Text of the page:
KABUL (Dispatches) – The leader of the Taliban said Wednesday that militants were committed to a deal with the U.S., despite being accused of carrying out attacks in Afghanistan since it was signed.
Haibatullah Akhundzada urged Washington "not to waste” the opportunity offered by the deal to end America’s longest war in a rare message released ahead of next week’s Eid al-Fitr holiday, which marks the end of the Islamic holy month of Ramadan.
"I urge American officials to not afford anyone the opportunity to obstruct, delay and ultimately derail this internationally recognized bilateral agreement”, Akhundzada said in a statement.
After months of negotiations, the Taliban and U.S. signed a deal on February 29 which stipulates Washington will withdraw all troops by next year.
U.S. President Donald Trump’s administration has made it a priority to end the war in Afghanistan, and in a bid to pull out foreign troops U.S. officials have been pushing the Taliban and Afghan leaders to hold talks.
In another development, fifteen Taliban militants surrendered and handed over their weapons in Afghanistan’s northern province of Baghlan on Wednesday, as the government has been trying to reconcile the militants after more than two decades of insurgency.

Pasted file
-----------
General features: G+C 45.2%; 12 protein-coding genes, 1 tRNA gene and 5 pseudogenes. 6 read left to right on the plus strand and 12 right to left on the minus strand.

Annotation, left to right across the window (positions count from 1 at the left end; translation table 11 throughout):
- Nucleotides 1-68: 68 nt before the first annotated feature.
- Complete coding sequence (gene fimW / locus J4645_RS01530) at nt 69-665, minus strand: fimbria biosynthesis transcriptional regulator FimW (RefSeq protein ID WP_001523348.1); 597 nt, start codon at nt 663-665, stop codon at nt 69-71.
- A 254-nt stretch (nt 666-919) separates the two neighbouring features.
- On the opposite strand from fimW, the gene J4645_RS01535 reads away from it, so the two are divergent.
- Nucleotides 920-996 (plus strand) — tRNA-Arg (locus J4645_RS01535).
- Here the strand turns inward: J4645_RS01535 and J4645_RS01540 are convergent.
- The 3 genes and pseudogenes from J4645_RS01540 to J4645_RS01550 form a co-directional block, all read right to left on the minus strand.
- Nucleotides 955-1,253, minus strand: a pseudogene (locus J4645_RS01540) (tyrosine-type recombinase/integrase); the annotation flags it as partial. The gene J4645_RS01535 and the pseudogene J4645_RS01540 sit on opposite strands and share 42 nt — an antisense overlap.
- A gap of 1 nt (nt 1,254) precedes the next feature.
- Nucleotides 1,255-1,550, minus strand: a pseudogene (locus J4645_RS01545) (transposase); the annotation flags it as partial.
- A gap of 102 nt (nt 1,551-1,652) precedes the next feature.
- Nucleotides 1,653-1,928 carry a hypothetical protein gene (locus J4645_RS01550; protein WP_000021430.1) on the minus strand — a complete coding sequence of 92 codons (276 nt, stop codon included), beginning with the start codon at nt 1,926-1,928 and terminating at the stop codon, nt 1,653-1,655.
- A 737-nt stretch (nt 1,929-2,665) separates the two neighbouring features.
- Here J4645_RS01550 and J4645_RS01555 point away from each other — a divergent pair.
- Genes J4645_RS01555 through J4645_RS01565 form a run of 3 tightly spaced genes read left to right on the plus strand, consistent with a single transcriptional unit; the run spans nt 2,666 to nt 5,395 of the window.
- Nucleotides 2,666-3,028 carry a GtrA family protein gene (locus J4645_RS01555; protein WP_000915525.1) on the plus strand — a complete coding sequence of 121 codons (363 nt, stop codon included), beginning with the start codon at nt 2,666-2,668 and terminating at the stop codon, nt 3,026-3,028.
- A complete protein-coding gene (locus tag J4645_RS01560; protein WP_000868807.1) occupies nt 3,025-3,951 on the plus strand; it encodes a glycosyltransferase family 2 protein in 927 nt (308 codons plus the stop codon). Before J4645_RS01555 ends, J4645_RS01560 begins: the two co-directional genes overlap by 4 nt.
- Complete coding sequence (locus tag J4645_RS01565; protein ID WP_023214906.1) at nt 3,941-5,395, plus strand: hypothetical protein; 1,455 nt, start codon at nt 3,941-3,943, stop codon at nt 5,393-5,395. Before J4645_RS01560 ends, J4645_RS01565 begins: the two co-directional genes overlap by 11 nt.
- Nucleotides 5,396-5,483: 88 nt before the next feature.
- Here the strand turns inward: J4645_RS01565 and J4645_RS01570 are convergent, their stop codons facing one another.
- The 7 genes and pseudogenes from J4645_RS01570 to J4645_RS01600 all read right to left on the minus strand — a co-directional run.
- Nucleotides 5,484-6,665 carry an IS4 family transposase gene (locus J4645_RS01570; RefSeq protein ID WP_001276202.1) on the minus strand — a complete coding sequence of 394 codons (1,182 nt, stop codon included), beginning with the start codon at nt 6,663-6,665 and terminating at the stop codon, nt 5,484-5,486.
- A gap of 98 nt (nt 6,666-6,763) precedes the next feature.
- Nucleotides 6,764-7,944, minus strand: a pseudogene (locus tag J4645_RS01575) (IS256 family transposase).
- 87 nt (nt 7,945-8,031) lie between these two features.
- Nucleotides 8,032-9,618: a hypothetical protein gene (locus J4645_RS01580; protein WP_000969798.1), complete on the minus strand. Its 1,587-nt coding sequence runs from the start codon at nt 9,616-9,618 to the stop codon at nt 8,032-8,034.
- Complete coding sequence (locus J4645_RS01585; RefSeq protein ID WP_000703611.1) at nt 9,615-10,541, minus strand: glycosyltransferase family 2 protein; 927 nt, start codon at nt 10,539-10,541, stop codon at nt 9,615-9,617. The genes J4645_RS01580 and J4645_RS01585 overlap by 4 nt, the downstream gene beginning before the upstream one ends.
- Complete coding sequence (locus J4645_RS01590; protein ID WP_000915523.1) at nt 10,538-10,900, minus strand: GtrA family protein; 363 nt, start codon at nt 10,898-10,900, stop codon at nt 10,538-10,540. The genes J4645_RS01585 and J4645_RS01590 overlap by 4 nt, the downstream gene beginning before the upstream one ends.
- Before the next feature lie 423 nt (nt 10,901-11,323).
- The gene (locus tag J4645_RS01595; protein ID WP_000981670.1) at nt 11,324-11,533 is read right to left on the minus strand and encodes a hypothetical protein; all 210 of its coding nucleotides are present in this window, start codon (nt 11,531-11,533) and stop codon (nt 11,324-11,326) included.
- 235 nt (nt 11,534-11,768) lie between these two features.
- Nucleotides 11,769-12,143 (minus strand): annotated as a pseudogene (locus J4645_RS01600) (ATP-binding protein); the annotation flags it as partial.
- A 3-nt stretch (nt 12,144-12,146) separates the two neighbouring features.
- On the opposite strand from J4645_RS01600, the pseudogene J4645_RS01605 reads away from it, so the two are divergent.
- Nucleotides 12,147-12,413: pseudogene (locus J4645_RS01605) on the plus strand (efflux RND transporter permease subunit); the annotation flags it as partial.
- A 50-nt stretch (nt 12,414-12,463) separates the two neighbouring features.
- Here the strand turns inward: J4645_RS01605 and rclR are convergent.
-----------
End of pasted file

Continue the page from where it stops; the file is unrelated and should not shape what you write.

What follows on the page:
"I and my subordinates have found out that Taliban militants have turned away from the right path and they are fighting to harm Afghans so we decided to quit that wrong pathway and join the reconciliation process,” Mohammad Zaman, the leader of the group, told a ceremony here.
He also called on fellow Taliban members to join the process.
Acting provincial Governor Abdul Qadim Niazi said at the same event that the men, who surrendered to a provincial branch of National Directorate of Security (NDS), or national intelligence agency, were active in remote Tala Wa Barfak district.